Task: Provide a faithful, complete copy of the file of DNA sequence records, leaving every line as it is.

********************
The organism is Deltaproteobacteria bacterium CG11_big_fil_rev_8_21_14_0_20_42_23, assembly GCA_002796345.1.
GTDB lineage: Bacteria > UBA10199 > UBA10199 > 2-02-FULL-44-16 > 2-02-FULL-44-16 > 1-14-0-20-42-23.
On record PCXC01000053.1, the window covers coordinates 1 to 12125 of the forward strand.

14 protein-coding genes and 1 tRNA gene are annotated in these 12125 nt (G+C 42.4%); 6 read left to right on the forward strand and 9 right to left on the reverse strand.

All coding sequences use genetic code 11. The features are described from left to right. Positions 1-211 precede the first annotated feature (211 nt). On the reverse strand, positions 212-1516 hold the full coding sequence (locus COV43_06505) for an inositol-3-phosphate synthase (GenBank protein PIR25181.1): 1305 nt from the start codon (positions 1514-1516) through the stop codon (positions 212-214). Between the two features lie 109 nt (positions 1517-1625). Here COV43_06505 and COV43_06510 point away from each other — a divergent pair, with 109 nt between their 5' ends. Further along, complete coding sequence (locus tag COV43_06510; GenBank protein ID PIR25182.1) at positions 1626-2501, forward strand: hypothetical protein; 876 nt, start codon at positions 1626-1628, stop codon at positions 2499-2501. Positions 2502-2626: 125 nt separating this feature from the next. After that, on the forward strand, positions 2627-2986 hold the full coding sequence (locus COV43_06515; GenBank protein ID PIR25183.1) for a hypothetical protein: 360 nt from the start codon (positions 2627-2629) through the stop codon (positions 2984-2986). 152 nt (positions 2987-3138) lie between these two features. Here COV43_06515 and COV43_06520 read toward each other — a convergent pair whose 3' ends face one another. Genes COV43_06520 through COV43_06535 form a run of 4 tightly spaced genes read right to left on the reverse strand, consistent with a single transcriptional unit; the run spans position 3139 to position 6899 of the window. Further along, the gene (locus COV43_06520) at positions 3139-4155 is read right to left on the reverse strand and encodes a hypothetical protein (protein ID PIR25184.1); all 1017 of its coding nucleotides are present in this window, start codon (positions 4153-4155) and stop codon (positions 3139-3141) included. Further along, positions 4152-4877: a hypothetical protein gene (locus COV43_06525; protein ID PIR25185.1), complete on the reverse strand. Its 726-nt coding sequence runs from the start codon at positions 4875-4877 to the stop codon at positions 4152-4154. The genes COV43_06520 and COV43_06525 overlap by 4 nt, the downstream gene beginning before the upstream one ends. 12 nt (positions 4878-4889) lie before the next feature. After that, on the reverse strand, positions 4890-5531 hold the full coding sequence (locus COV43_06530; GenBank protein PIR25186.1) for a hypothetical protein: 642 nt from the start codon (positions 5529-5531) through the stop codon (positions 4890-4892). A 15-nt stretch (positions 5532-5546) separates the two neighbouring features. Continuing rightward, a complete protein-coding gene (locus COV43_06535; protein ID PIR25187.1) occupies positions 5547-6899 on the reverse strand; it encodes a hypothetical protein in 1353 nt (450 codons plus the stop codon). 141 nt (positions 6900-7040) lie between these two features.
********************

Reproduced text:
The organism is Deltaproteobacteria bacterium CG11_big_fil_rev_8_21_14_0_20_42_23, assembly GCA_002796345.1.
GTDB lineage: Bacteria > UBA10199 > UBA10199 > 2-02-FULL-44-16 > 2-02-FULL-44-16 > 1-14-0-20-42-23.
On record PCXC01000053.1, the window covers coordinates 1 to 12125 of the forward strand.

14 protein-coding genes and 1 tRNA gene are annotated in these 12125 nt (G+C 42.4%); 6 read left to right on the forward strand and 9 right to left on the reverse strand.

All coding sequences use genetic code 11. The features are described from left to right. Positions 1-211 precede the first annotated feature (211 nt). On the reverse strand, positions 212-1516 hold the full coding sequence (locus COV43_06505) for an inositol-3-phosphate synthase (GenBank protein PIR25181.1): 1305 nt from the start codon (positions 1514-1516) through the stop codon (positions 212-214). Between the two features lie 109 nt (positions 1517-1625). Here COV43_06505 and COV43_06510 point away from each other — a divergent pair, with 109 nt between their 5' ends. Further along, complete coding sequence (locus tag COV43_06510; GenBank protein ID PIR25182.1) at positions 1626-2501, forward strand: hypothetical protein; 876 nt, start codon at positions 1626-1628, stop codon at positions 2499-2501. Positions 2502-2626: 125 nt separating this feature from the next. After that, on the forward strand, positions 2627-2986 hold the full coding sequence (locus COV43_06515; GenBank protein ID PIR25183.1) for a hypothetical protein: 360 nt from the start codon (positions 2627-2629) through the stop codon (positions 2984-2986). 152 nt (positions 2987-3138) lie between these two features. Here COV43_06515 and COV43_06520 read toward each other — a convergent pair whose 3' ends face one another. Genes COV43_06520 through COV43_06535 form a run of 4 tightly spaced genes read right to left on the reverse strand, consistent with a single transcriptional unit; the run spans position 3139 to position 6899 of the window. Further along, the gene (locus COV43_06520) at positions 3139-4155 is read right to left on the reverse strand and encodes a hypothetical protein (protein ID PIR25184.1); all 1017 of its coding nucleotides are present in this window, start codon (positions 4153-4155) and stop codon (positions 3139-3141) included. Further along, positions 4152-4877: a hypothetical protein gene (locus COV43_06525; protein ID PIR25185.1), complete on the reverse strand. Its 726-nt coding sequence runs from the start codon at positions 4875-4877 to the stop codon at positions 4152-4154. The genes COV43_06520 and COV43_06525 overlap by 4 nt, the downstream gene beginning before the upstream one ends. 12 nt (positions 4878-4889) lie before the next feature. After that, on the reverse strand, positions 4890-5531 hold the full coding sequence (locus COV43_06530; GenBank protein PIR25186.1) for a hypothetical protein: 642 nt from the start codon (positions 5529-5531) through the stop codon (positions 4890-4892). A 15-nt stretch (positions 5532-5546) separates the two neighbouring features. Continuing rightward, a complete protein-coding gene (locus COV43_06535; protein ID PIR25187.1) occupies positions 5547-6899 on the reverse strand; it encodes a hypothetical protein in 1353 nt (450 codons plus the stop codon). 141 nt (positions 6900-7040) lie between these two features.